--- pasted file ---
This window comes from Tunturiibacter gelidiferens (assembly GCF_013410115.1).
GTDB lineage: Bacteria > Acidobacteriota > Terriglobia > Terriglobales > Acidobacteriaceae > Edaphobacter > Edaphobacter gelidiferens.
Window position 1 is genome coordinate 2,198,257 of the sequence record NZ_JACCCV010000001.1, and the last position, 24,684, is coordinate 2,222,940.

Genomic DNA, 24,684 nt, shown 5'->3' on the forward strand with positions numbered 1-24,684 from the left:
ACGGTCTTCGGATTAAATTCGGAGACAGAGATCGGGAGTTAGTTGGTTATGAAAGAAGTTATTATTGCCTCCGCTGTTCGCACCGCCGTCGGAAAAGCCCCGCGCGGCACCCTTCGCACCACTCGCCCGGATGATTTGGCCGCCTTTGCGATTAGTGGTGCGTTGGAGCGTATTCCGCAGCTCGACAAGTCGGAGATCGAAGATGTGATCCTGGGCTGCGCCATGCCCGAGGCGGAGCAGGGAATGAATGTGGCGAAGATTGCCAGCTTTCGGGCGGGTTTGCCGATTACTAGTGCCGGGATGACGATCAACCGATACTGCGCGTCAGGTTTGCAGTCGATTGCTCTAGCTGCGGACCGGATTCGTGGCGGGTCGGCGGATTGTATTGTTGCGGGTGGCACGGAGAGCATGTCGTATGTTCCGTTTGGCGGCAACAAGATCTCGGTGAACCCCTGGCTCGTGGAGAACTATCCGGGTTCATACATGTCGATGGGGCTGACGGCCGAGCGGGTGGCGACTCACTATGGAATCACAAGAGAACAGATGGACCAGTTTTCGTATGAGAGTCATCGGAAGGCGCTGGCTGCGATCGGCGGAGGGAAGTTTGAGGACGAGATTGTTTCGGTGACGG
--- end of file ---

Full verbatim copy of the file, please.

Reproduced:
This window comes from Tunturiibacter gelidiferens (assembly GCF_013410115.1).
GTDB lineage: Bacteria > Acidobacteriota > Terriglobia > Terriglobales > Acidobacteriaceae > Edaphobacter > Edaphobacter gelidiferens.
Window position 1 is genome coordinate 2,198,257 of the sequence record NZ_JACCCV010000001.1, and the last position, 24,684, is coordinate 2,222,940.

Genomic DNA, 24,684 nt, shown 5'->3' on the forward strand with positions numbered 1-24,684 from the left:
ACGGTCTTCGGATTAAATTCGGAGACAGAGATCGGGAGTTAGTTGGTTATGAAAGAAGTTATTATTGCCTCCGCTGTTCGCACCGCCGTCGGAAAAGCCCCGCGCGGCACCCTTCGCACCACTCGCCCGGATGATTTGGCCGCCTTTGCGATTAGTGGTGCGTTGGAGCGTATTCCGCAGCTCGACAAGTCGGAGATCGAAGATGTGATCCTGGGCTGCGCCATGCCCGAGGCGGAGCAGGGAATGAATGTGGCGAAGATTGCCAGCTTTCGGGCGGGTTTGCCGATTACTAGTGCCGGGATGACGATCAACCGATACTGCGCGTCAGGTTTGCAGTCGATTGCTCTAGCTGCGGACCGGATTCGTGGCGGGTCGGCGGATTGTATTGTTGCGGGTGGCACGGAGAGCATGTCGTATGTTCCGTTTGGCGGCAACAAGATCTCGGTGAACCCCTGGCTCGTGGAGAACTATCCGGGTTCATACATGTCGATGGGGCTGACGGCCGAGCGGGTGGCGACTCACTATGGAATCACAAGAGAACAGATGGACCAGTTTTCGTATGAGAGTCATCGGAAGGCGCTGGCTGCGATCGGCGGAGGGAAGTTTGAGGACGAGATTGTTTCGGTGACGG